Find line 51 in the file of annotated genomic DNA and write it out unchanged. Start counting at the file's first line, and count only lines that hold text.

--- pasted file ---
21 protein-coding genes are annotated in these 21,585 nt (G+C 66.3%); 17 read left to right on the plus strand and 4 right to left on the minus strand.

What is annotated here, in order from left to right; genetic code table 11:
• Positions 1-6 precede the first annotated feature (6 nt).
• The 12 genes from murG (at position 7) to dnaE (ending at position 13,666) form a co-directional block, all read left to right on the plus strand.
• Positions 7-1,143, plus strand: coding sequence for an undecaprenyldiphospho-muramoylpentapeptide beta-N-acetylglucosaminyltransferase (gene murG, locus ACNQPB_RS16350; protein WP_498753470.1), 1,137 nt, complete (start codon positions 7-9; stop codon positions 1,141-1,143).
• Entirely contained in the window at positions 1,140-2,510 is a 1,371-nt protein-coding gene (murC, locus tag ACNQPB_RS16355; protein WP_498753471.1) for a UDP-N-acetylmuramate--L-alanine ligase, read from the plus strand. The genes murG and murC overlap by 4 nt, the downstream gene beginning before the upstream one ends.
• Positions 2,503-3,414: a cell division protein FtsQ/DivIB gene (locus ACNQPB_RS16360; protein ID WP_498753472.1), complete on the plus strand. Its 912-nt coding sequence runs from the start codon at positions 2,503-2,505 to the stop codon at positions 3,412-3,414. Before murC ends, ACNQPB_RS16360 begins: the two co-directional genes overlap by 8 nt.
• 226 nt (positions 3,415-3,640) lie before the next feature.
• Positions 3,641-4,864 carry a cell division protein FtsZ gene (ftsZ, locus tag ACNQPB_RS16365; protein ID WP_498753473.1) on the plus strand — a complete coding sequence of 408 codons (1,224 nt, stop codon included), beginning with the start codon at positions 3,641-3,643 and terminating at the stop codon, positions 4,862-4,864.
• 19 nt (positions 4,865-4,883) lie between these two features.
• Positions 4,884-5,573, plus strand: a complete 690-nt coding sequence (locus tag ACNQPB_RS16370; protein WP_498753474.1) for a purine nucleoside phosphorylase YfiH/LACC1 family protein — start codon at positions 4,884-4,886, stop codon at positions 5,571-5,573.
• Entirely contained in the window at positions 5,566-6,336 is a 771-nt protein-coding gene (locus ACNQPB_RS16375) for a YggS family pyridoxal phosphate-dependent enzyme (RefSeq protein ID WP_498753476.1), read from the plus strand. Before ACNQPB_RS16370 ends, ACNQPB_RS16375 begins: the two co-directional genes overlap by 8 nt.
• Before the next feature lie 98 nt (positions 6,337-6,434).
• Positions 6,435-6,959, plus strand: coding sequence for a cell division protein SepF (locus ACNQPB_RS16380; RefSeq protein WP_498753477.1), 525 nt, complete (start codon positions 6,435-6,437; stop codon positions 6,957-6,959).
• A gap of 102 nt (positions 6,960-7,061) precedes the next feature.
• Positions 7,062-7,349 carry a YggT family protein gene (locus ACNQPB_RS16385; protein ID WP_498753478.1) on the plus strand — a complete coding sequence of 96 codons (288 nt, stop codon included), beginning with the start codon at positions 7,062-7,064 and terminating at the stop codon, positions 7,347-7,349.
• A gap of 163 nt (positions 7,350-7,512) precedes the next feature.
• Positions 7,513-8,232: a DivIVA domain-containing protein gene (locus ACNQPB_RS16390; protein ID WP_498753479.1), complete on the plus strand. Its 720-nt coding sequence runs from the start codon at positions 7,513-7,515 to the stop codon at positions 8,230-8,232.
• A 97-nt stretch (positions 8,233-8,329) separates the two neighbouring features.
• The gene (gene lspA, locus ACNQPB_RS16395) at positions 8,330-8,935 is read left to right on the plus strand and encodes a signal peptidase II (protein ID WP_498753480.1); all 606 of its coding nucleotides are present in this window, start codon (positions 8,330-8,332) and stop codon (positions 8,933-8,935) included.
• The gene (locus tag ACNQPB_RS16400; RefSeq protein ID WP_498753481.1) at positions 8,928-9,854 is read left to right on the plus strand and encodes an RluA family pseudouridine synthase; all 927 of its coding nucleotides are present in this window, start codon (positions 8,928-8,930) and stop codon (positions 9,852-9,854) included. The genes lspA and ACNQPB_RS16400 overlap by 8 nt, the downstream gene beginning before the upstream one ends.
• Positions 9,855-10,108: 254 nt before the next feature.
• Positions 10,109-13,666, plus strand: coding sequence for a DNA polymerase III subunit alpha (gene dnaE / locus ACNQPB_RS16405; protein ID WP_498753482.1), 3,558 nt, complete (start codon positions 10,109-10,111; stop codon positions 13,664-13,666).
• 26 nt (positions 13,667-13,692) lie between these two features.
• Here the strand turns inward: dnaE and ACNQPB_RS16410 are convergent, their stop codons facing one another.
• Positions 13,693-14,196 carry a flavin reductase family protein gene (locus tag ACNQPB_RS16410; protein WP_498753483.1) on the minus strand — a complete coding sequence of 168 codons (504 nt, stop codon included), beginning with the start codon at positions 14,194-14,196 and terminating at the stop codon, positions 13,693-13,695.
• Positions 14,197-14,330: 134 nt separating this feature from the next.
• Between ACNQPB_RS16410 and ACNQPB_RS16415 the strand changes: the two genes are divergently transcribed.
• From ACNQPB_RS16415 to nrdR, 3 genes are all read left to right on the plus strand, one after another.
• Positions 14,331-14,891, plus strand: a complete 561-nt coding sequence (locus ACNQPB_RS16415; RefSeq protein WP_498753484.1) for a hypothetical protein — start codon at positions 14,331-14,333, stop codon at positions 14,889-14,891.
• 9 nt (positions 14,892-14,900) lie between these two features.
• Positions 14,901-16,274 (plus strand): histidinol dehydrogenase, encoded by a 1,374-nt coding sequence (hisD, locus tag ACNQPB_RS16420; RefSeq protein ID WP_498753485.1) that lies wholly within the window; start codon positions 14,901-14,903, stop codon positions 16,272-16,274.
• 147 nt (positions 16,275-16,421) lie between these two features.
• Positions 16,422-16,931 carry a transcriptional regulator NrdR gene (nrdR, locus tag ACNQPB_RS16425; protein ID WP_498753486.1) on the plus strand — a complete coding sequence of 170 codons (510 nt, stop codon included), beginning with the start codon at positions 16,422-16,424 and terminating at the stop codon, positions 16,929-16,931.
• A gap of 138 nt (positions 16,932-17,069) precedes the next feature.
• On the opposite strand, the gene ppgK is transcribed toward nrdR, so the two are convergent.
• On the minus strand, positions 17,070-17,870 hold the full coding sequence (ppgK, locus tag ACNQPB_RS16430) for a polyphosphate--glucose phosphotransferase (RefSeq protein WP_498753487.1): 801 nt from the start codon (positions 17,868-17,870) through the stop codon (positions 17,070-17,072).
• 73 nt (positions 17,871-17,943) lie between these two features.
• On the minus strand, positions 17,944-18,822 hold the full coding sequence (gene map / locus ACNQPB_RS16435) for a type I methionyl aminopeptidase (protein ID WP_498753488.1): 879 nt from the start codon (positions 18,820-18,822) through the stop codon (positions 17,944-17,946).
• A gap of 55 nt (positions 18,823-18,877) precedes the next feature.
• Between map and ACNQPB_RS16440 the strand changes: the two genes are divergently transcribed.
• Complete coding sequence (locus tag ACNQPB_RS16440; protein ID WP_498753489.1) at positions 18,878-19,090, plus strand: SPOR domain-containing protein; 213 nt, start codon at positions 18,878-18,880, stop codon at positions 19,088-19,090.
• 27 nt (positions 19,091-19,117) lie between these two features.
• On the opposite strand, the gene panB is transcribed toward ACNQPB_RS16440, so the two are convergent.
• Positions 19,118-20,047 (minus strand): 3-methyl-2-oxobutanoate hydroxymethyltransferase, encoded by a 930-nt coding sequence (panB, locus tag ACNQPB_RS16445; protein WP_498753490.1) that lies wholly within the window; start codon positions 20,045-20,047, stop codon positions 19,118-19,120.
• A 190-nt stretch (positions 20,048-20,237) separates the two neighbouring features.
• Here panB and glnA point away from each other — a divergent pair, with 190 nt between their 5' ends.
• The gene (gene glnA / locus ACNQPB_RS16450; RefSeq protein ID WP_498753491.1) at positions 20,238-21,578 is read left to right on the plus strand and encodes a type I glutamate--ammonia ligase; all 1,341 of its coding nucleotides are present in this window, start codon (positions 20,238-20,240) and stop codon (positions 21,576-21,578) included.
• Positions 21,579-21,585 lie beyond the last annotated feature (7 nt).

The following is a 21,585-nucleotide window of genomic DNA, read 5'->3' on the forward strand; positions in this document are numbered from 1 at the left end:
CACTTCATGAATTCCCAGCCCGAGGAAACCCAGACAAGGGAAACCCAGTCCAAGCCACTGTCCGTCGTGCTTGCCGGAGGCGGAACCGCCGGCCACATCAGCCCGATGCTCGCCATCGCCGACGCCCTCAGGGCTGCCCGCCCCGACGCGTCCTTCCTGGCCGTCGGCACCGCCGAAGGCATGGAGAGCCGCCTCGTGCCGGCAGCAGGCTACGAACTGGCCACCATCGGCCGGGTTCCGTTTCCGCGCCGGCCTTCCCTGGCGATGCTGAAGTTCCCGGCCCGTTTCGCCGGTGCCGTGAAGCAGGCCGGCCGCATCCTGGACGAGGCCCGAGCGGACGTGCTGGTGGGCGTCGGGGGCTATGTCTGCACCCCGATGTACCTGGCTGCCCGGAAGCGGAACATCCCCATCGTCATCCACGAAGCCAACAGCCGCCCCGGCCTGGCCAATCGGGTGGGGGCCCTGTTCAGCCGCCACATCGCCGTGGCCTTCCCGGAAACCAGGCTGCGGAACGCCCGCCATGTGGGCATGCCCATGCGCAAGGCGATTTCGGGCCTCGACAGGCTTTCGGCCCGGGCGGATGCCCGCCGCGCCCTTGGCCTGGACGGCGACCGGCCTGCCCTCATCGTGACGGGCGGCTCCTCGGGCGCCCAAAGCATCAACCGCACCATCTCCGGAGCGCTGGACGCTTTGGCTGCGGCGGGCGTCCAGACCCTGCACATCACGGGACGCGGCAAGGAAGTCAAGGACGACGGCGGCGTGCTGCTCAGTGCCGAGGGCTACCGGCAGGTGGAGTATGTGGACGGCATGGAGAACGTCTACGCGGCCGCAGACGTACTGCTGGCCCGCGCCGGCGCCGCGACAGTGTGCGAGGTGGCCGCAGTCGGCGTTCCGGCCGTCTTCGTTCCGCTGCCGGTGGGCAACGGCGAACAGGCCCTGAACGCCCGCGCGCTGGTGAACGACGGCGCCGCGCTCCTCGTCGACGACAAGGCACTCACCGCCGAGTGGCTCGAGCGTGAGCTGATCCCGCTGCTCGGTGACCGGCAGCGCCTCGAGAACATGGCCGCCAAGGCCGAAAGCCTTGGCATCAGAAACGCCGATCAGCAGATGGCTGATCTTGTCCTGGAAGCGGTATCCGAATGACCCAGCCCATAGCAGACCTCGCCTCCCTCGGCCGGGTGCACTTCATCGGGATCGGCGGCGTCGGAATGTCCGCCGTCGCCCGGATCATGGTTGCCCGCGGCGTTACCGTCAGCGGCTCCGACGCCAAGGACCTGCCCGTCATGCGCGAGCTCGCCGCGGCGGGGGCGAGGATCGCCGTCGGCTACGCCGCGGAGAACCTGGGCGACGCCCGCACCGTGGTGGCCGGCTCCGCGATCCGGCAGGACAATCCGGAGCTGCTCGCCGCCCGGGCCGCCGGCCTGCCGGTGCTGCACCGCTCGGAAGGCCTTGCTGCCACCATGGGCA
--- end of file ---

CACTTCATGAATTCCCAGCCCGAGGAAACCCAGACAAGGGAAACCCAGTCCAAGCCACTGTCCGTCGTGCTTGCCGGAGGCGGAACCGCCGGCCACATCAGCCCGATGCTCGCCATCGCCGACGCCCTCAGGGCTGCCCGCCCCGACGCGTCCTTCCTGGCCGTCGGCACCGCCGAAGGCATGGAGAGCCGCCTCGTGCCGGCAGCAGGCTACGAACTGGCCACCATCGGCCGGGTTCCGTTTCCGCGCCGGCCTTCCCTGGCGATGCTGAAGTTCCCGGCCCGTTTCGCCGGTGCCGTGAAGCAGGCCGGCCGCATCCTGGACGAGGCCCGAGCGGACGTGCTGGTGGGCGTCGGGGGCTATGTCTGCACCCCGATGTACCTGGCTGCCCGGAAGCGGAACATCCCCATCGTCATCCACGAAGCCAACAGCCGCCCCGGCCTGGCCAATCGGGTGGGGGCCCTGTTCAGCCGCCACATCGCCGTGGCCTTCCCGGAAACCAGGCTGCGGAACGCCCGCCATGTGGGCATGCCCATGCGCAAGGCGATTTCGGGCCTCGACAGGCTTTCGGCCCGGGCGGATGCCCGCCGCGCCCTTGGCCTGGACGGCGACCGGCCTGCCCTCATCGTGACGGGCGGCTCCTCGGGCGCCCAAAGCATCAACCGCACCATCTCCGGAGCGCTGGACGCTTTGGCTGCGGCGGGCGTCCAGACCCTGCACATCACGGGACGCGGCAAGGAAGTCAAGGACGACGGCGGCGTGCTGCTCAGTGCCGAGGGCTACCGGCAGGTGGAGTATGTGGACGGCATGGAGAACGTCTACGCGGCCGCAGACGTACTGCTGGCCCGCGCCGGCGCCGCGACAGTGTGCGAGGTGGCCGCAGTCGGCGTTCCGGCCGTCTTCGTTCCGCTGCCGGTGGGCAACGGCGAACAGGCCCTGAACGCCCGCGCGCTGGTGAACGACGGCGCCGCGCTCCTCGTCGACGACAAGGCACTCACCGCCGAGTGGCTCGAGCGTGAGCTGATCCCGCTGCTCGGTGACCGGCAGCGCCTCGAGAACATGGCCGCCAAGGCCGAAAGCCTTGGCATCAGAAACGCCGATCAGCAGATGGCTGATCTTGTCCTGGAAGCGGTATCCGAATGACCCAGCCCATAGCAGACCTCGCCTCCCTCGGCCGGGTGCACTTCATCGGGATCGGCGGCGTCGGAATGTCCGCCGTCGCCCGGATCATGGTTGCCCGCGGCGTTACCGTCAGCGGCTCCGACGCCAAGGACCTGCCCGTCATGCGCGAGCTCGCCGCGGCGGGGGCGAGGATCGCCGTCGGCTACGCCGCGGAGAACCTGGGCGACGCCCGCACCGTGGTGGCCGGCTCCGCGATCCGGCAGGACAATCCGGAGCTGCTCGCCGCCCGGGCCGCCGGCCTGCCGGTGCTGCACCGCTCGGAAGGCCTTGCTGCCACCATGGGCA